Up For Anything

If It’s Easy, You’re Cheating

Up For Anything

It’s been around for more than 2,500 years, but meditation is having its moment.

It seems everyone is obsessed with seeking inner calm. Celebrities like Oprah, Russell Simmons, Russell Brand, Jerry Seinfeld and Jennifer Aniston swear by it. Even top CEOs like Rupert Murdoch are doing it.

“What makes it so hot right now is that we are not turning off anything,” said Suze Yalof Schwartz. “We have our iPods with us 24/7. We’ve got our computer. We’ve got information coming in at all times. People want to unplug, they want to decompress.”

Meditation is so hot that Schwartz, who calls herself a spiritual entrepreneur, opened unplug meditation in Los Angeles, a center offering drop-in group classes. So is meditation the new yoga?

“You can’t win at meditation,” Schwartz explained. “People say the only way to do it wrong is to not meditate. So any way that you meditate is a great way. The top three words that come to mind after successful meditation for me are calm, stillness and centered.”

But can anybody do this? Can anyone get down with the mantras? Or quiet the voices constantly chattering in our heads? ABC News’ Sara Haines decided to get help from one of New York City’s top meditation teachers, Ethan Nichtern, at the Shambhala Meditation Center of New York.

After sitting comfortable with spine straight on a floor mat – “you want to sit so your knees are not higher than your hip joints,” Nichtern explained – he led Haines through a meditation session. He offered a way to overcome a wandering mind.

“If you try to suppress your thoughts, they do tend to multiply, like space invaders,” he said. “People think meditation is about killing your thoughts. But the purpose of meditation is to make friends with yourself. I call it accepting your own friend request.”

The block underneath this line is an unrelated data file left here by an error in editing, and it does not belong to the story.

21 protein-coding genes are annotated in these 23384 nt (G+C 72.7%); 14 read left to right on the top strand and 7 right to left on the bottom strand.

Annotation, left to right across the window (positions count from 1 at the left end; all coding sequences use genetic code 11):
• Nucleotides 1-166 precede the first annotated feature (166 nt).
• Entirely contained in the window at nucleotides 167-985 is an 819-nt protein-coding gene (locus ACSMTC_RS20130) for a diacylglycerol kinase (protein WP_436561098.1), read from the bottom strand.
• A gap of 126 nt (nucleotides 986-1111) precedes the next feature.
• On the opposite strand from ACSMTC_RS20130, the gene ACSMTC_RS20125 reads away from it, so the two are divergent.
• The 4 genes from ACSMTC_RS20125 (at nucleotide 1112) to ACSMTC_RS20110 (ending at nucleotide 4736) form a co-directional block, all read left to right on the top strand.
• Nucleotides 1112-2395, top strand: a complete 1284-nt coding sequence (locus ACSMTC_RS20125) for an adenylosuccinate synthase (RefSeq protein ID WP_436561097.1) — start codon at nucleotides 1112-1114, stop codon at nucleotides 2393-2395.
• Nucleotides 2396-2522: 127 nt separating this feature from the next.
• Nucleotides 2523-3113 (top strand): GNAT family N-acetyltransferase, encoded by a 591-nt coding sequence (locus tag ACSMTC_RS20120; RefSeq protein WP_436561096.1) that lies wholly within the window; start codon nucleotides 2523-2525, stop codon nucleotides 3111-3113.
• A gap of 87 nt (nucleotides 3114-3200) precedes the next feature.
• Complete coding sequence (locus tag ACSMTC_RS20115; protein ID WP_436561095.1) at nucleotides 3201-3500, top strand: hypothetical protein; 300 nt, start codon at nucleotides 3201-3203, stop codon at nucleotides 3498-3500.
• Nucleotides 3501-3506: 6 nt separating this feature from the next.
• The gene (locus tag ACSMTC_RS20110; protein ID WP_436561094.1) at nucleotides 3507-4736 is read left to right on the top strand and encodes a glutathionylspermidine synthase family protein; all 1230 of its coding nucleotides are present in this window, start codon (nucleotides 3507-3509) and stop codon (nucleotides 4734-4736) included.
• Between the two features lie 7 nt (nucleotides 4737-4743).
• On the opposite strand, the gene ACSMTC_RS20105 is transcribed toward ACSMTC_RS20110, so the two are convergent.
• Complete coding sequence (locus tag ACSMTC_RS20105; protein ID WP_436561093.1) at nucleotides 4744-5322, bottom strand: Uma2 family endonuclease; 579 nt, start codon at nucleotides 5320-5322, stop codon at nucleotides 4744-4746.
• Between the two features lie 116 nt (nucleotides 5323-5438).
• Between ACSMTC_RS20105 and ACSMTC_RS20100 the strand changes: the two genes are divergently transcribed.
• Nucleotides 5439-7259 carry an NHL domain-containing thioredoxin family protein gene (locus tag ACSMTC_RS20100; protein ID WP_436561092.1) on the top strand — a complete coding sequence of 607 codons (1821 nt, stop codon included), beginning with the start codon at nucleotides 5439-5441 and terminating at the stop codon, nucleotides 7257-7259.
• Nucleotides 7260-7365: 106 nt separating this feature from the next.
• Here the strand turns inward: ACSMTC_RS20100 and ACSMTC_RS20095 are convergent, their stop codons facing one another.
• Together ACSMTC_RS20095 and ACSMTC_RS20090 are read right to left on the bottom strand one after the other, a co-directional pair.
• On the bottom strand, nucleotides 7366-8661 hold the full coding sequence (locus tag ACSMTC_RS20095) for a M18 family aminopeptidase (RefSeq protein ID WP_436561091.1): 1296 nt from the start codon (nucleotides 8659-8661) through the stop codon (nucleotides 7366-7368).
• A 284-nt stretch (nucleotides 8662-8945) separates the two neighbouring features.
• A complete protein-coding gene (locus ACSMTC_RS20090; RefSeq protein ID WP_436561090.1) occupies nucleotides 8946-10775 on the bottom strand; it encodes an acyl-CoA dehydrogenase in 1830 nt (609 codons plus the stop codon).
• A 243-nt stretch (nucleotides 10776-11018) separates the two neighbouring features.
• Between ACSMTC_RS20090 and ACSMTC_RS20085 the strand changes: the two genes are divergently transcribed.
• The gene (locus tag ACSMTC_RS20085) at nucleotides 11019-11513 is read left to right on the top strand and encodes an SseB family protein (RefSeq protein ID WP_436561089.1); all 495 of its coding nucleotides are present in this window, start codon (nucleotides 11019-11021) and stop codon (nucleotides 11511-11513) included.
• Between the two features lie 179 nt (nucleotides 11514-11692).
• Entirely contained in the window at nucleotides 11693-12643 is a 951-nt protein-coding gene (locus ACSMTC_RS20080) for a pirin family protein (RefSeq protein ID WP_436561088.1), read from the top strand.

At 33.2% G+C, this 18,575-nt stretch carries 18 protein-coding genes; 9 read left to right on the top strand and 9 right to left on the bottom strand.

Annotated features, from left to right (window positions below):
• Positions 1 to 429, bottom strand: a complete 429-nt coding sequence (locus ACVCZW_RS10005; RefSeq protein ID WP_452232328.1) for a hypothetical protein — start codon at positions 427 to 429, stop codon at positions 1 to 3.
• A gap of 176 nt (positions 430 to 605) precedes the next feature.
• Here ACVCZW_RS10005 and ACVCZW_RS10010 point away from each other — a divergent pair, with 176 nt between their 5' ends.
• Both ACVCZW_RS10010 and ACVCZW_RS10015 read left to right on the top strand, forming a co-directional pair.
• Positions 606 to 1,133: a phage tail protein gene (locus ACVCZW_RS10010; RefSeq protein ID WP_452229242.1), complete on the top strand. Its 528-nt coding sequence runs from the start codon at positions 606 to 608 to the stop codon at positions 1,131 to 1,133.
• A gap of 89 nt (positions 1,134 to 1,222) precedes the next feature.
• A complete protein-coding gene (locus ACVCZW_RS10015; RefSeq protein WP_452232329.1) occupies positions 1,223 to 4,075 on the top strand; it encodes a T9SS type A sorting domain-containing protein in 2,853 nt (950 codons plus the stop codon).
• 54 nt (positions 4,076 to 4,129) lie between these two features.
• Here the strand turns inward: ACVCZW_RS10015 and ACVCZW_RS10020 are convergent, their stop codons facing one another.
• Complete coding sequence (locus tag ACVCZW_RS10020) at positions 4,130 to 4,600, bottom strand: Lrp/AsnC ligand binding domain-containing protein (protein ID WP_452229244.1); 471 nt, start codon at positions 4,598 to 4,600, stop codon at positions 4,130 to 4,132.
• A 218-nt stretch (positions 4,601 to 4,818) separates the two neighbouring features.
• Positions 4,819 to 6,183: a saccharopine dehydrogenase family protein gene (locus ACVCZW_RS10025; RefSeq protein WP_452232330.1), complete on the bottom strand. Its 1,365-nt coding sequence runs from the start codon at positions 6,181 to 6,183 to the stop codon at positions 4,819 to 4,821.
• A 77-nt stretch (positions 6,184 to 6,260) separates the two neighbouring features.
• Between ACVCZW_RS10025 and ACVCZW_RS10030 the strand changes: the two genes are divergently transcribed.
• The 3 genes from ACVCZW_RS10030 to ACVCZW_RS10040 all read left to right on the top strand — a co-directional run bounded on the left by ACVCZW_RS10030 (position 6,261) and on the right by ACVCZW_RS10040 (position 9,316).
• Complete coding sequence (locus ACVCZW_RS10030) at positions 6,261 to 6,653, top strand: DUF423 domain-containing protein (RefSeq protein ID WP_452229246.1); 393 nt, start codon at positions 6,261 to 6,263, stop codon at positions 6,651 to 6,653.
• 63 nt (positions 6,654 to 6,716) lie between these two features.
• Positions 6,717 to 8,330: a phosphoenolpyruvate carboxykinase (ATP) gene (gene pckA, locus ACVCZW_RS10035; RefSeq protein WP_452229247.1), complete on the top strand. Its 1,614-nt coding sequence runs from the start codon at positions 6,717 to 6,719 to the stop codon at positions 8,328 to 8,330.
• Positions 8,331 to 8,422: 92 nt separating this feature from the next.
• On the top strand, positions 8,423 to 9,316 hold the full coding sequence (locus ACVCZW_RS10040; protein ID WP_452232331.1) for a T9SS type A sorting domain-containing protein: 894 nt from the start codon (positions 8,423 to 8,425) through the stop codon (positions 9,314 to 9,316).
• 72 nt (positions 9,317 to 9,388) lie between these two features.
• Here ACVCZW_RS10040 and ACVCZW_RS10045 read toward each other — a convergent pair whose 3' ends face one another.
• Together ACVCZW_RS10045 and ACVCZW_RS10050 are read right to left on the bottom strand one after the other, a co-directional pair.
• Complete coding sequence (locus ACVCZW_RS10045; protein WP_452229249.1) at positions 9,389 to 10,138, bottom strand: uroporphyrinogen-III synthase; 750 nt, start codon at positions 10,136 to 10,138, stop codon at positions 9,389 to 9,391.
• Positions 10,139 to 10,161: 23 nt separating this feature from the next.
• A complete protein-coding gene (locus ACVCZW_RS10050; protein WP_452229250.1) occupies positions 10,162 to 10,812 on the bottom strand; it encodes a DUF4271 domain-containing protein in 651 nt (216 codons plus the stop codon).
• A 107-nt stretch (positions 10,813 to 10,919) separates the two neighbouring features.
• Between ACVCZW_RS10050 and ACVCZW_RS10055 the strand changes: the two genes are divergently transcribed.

Practicing meditation is not just for you. Your state of mind affects not just your daily life, but everyone around you, as Nichtern explained that “people who aren’t being mindful actually have an effect on other people.”

That’s the golden ticket: mindfulness. The rewards speak for themselves. Lower stress and some research even shows it can help with chronic conditions such as allergies, heart disease and sleep problems. Corporations like Google, Nike and Target offer meditation classes to their employees. And Haines’ colleague and ABC News Nightline anchor, Dan Harris, has written a book about how it’s made him 10% Happier.

“Meditation is always hard,” Harris said. “If it’s easy for you, you are either enlightened or you’re cheating. It’s like when you go to the gym. If you run on the treadmill and it’s easy for you, you’re not doing it right. That’s what this is, this is exercise for your brain.”

But don’t let that discourage you. His top pointers:

--- Just do 5 minutes a day: “There’s some power with the daily-ness of it.”

--- Don’t worry if it’s a struggle: “The process of getting lost, then coming back, then getting lost again, is meditation.”

“The term meditation is just paying attention to what you’re doing,” Harris explained. “So you can literally meditate anywhere. Any time you’re actually paying attention to what you’re doing, you are meditating.”

ABC News' Mary-Rose Abraham, David Miller, Greg Brouwer and Maurice Abbate contributed to this episode.

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